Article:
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Now at 3-Legged Dog's 3LD Art & Technology Center, the trippy hour-long show features shadows walking independently, bodies flailing in midair, and other impossible-to-believe visuals. All of these haunting special effects come courtesy of the Musion Eyeliner, a high-definition video hologram projection system that conjures 3D images live on stage. But even though the technology seems cutting-edge, its roots date back to the 19th century.
"It's based on an old trick called Pepper's Ghost that was used at Victorian carnivals and in Coney Island funhouses," explains Scruggs, who also has a background in film and serves as 3-Legged Dog's program director. "If you take a pane of glass, place it at a 45-degree angle and light it correctly, it can catch a ghostly reflection that seems to float. Instead of glass, the Eyeliner is a specially designed Mylar surface, but it delivers the same magical effect."
A veteran of the downtown multimedia theatre scene, Scruggs initially used his experiences as a September 11 survivor as the jumping-off point for early drafts of Deepest Man, which focuses on a delusional doctor (Spencer Barros) whose wife drowned in an unnamed, Katrina-like disaster.
"I was the director of technical services for Windows on the World and happened to be on vacation on 9/11," Scruggs explains. "And for the past few years I've been working here at 3-Legged Dog just a few blocks from where the Twin Towers stood. At first I was interested in exploring the idea of disaster capitalists, who profit off of tragedies, versus survivors, who just want to get back what they lost. But it turned into a piece about water and diving deep inside yourself and how people deal with extreme emotions like grief."
He refers to Deepest Man as a "collage," which is fitting. It's a mixture of disparate elements with a nonlinear and surreal narrative that touches on a wide variety of topics. "I was wrestling with several things while developing this piece," Scruggs says. "There's stuff about organized religion, the power of Oprah and other celebrities, how people will go on TV and reveal their darkest secrets, and of course, free-diving as a form of healing."
Free-diving, the extreme sport of going as deep as possible underwater without the benefit of a breathing apparatus, is a recurring motif. The protagonist even submerges his face in a bowl of water for minutes at a time as his thoughts appear onstage thanks to the Eyeliner. "If you're stressed you can't do it," says Scruggs. "You have to calm yourself down and face your demons. Spencer holds his breath for almost two minutes! Your blood pressure and heart rate drop automatically. It's amazing---your body just does these things. It sounds really corny, but I think free-diving makes you a better person. I've met several free-divers and they're all so Zen."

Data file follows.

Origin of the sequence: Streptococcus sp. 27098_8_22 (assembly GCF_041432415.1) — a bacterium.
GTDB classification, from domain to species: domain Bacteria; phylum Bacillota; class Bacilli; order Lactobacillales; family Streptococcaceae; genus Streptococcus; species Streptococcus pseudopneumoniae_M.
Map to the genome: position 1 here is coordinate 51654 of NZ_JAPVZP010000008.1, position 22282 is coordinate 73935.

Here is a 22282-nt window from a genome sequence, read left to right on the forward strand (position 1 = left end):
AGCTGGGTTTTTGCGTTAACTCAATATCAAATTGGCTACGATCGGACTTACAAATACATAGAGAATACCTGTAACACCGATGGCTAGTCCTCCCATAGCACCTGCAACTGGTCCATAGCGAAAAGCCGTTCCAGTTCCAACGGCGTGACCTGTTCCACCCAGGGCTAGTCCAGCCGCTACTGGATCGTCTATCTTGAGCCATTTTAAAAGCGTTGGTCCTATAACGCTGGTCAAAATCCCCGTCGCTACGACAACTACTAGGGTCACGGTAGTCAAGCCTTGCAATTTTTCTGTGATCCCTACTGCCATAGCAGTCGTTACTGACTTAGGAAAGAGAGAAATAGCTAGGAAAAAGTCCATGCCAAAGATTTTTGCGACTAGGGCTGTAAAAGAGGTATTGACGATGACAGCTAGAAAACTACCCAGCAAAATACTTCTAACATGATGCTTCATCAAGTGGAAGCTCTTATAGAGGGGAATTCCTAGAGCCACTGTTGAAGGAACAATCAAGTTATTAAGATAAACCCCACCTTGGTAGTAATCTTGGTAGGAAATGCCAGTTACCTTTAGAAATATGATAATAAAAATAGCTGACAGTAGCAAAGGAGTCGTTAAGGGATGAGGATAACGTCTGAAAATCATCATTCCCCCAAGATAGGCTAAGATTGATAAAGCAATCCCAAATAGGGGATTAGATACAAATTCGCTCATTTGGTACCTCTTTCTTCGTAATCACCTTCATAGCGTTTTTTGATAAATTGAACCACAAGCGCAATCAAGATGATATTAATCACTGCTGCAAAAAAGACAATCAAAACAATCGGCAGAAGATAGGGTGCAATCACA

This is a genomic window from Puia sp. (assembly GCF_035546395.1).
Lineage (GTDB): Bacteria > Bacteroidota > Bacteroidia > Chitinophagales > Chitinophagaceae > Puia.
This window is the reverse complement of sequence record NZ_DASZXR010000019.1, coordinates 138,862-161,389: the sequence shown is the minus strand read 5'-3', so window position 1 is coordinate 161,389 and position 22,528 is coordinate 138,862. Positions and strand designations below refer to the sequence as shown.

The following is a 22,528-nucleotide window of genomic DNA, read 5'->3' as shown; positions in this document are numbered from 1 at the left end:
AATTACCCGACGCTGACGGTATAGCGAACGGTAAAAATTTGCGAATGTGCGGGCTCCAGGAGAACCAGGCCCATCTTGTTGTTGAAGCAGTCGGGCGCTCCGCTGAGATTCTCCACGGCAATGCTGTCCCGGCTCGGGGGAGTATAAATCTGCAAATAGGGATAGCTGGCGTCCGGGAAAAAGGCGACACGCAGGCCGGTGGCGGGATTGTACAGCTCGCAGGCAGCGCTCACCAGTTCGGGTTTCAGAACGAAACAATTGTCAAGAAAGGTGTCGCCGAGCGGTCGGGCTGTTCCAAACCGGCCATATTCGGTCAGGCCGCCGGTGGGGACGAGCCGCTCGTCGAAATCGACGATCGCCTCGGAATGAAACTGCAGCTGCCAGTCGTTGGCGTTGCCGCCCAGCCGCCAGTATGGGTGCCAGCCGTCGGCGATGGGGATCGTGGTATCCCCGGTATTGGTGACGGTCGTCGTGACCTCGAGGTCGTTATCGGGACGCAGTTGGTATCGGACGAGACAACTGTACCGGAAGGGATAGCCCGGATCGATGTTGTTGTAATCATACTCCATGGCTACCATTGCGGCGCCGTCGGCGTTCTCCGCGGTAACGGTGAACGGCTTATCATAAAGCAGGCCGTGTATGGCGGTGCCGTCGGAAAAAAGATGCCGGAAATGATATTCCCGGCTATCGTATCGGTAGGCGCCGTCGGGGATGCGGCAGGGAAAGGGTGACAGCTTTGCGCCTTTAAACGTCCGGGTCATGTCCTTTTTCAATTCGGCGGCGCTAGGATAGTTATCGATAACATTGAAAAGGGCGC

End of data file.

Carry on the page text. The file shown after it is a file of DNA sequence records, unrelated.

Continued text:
Since Scruggs wanted to try to communicate the unique sensation of free-diving, he knew from the outset that he would need to utilize 3-Legged Dog's treasure trove of high-tech gadgets and in-house wizards. "I was already working here at the theatre when I was writing this, and I was very aware of the technology we had to work with," he says. "We have this R&D room we call the 'Nerd Nest.' The guys in there are extremely skilled. and I kind of wrote the piece with the Eyeliner in mind. A lot of the images in Deepest Man couldn't be done easily without it. When I first brought the show to (executive artistic director) Kevin Cunningham, he said, 'James, I invite you to think bigger.' I almost broke into tears. You so rarely hear that as an artist."
But for all of the Eyeliner's power, it's an actual, not virtual, set piece may deliver the most striking visual in the entire show: the climactic disaster sculpture, a jumbled mass of detritus which serves as a metaphor for the doctor's fractured psyche.
"We were inspired by images from tragedies where Mother Nature rearranges things," says Scruggs. "Of course it's horrific that people got hurt or killed, but when looking at these photos, the juxtaposition of twisted metal and trees is strangely beautiful." Although it took weeks to construct, the audience only glimpses it for a few seconds before the lights go out. But it's a potent image that's hard to shake. "I wanted to pull back the curtain and show everyone what was just beneath the surface," Scruggs says. "This is what survivors carry around inside."
Raven Snook writes about theatre for Time Out New York and has contributed arts and entertainment articles to The Village Voice, the New York Post, TV Guide, and others.
Photo by Juliano Chiquetto